“We’re hoping that it will be interesting and will bring a lot of people in. [Many of these] guys have their own following.”

Tossing, and even its viewing, can work up an appetite. Luckily, Randy Bartlett of Highland Catering will provide delectable Scottish and Irish dishes at the fest, while afternoon tea and scones will serve as a sweet reprieve from a full day of activity.

Paul and Dorothy have been involved with the Celtic Fest for three years and are members of the St. Andrews Society of Mid-Maryland, which has hosted the event for five years running. Named for Andrew, the Patron Saint of Scotland (“kind of the St. Patrick of Scotland,” says Paul), the St. Andrew’s Society was founded in July of 1999 for the purpose of promoting Scottish cultural entertainment and events.

“Early on, societies like ours originated for people of a certain heritage to remember the old days and to speak the old language,” says Paul. “This is a modern day continuation of that ideal. Also, it gives us a reason to buy expensive outfits and go out.”

St. Andrew’s Societies, he notes, are actually widespread throughout the country, but maintain no real connection, other than a common goal of “passing on Scottish heritage.” While some maintain precise rules, including “Scottish” and “Men Only” restrictions, the St. Andrew’s Society of Mid-Maryland is open to anyone interested.

For the Spoffards, Dorothy - with Irish and Scottish grandfathers - is “a little bit more Celtic” than her husband, at least, by blood. Paul, of English heritage, says his is a “more mental connection,” and cites the monumental influence of British involvement in Scottish history as a link. “From this, you see a lot of people at Celtic Games who don’t seem to have any ties to the heritage.”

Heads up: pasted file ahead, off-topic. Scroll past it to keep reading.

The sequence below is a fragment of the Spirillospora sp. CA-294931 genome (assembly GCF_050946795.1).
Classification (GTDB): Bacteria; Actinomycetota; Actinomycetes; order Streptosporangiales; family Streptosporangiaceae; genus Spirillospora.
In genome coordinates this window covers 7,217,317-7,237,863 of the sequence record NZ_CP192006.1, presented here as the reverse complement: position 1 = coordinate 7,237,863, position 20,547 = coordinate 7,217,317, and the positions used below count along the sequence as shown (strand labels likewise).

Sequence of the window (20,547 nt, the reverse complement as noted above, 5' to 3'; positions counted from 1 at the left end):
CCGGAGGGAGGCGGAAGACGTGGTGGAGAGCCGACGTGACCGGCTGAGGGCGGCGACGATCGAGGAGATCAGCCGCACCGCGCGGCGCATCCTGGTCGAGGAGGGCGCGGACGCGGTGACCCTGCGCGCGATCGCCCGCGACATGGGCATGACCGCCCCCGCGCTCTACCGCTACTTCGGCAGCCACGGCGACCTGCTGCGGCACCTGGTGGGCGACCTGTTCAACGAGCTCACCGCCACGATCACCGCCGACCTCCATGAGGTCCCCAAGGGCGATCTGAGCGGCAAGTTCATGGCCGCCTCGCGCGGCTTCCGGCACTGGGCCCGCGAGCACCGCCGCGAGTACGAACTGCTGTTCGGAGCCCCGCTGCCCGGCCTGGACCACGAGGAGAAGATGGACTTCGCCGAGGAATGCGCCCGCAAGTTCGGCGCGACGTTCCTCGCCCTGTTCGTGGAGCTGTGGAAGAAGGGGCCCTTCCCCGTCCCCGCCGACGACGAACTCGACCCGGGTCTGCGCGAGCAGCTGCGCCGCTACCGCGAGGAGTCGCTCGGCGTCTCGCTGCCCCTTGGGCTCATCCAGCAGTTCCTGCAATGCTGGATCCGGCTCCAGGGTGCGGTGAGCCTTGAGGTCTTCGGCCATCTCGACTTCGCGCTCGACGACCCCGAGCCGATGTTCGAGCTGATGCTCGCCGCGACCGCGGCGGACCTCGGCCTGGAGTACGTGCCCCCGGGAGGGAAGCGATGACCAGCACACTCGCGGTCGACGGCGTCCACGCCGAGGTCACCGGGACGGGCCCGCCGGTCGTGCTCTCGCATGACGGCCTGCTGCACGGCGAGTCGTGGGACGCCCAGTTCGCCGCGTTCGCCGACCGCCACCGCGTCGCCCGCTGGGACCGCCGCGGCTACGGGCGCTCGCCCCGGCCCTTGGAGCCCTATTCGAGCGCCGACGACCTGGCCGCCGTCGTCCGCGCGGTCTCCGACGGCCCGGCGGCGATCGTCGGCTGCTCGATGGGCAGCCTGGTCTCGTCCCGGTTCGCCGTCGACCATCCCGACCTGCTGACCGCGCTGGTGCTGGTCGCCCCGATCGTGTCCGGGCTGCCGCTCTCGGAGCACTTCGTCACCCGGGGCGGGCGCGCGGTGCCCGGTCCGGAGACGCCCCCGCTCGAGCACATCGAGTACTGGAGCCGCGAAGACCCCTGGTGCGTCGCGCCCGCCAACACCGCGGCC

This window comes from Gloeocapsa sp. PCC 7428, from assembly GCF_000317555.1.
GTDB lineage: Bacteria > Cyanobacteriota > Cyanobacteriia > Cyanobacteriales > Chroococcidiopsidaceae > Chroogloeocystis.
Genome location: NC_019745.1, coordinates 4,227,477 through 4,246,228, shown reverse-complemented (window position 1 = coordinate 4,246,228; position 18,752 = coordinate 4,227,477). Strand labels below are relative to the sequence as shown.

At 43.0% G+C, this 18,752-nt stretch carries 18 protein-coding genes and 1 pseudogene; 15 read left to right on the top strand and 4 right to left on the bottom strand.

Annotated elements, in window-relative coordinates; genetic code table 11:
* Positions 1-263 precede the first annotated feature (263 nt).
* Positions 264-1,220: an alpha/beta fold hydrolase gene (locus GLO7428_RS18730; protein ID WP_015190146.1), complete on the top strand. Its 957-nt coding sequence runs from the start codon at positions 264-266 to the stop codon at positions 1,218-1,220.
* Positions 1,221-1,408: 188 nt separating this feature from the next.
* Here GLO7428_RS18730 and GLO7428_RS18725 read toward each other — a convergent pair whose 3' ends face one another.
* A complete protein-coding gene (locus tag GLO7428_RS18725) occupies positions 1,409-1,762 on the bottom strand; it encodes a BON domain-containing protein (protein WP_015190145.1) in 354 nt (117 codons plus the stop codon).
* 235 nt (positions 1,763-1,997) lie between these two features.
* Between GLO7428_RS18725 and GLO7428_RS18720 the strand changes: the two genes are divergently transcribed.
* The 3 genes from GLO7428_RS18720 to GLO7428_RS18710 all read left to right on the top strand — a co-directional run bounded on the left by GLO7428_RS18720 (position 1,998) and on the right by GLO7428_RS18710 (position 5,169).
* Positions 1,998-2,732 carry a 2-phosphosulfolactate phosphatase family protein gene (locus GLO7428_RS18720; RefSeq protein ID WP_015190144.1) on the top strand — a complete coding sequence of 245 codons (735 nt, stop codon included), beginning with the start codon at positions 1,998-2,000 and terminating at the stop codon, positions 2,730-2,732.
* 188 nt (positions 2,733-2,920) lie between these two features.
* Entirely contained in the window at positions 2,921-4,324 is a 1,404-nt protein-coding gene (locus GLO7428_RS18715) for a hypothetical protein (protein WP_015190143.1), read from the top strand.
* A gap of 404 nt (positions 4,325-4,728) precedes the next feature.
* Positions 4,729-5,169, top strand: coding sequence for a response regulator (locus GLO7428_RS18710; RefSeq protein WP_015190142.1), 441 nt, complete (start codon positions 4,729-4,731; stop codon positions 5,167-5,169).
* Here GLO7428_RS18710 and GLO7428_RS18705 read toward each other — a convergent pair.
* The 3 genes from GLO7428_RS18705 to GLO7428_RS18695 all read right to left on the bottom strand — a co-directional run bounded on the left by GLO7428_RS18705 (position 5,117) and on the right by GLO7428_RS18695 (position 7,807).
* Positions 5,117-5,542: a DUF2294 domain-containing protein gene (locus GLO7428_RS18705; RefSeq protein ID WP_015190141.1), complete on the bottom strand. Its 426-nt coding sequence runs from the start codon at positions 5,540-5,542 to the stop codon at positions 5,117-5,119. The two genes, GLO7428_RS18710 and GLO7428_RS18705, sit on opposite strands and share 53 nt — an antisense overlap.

“It’s not uncommon to go to a dance, and see people of all ethnic origins,” he continues. “It’s one of those things that people can get an affinity for without any blood background.”

Nearly one hundred volunteers are expected to lend a hand at the event, not to mention the ten to fifteen, notes Paul, who work on its planning throughout the year. “On the day of, we’ll scavenge up friends and family. Both the Boy and Girl Scouts are coming to help.”

A lot of work, for sure. Effort, St. Andrew’s hopes, is met with sunshine.

Last year, rain nearly ruined the event. A second bout could mark the end for future Frederick Celtic Festivals. (A Gaithersburg-based Irish fest - backed with big-name sponsors, Paul says, folded for that exact reason.)

Hopefully, Irish and Scottish eyes will smile on decent weather.

After all, The Frederick Celtic Festival, says Paul, “is quite an enjoyable thing, really.”

The Frederick Celtic Festival will be held Saturday, May 8, 2004 from 10 a.m. to 6 p.m. at the Urbana Volunteer Fire Department Grounds. Admission is $10 for adults; $2 ages 6-12; and free for children under 6. For more information, including directions, visit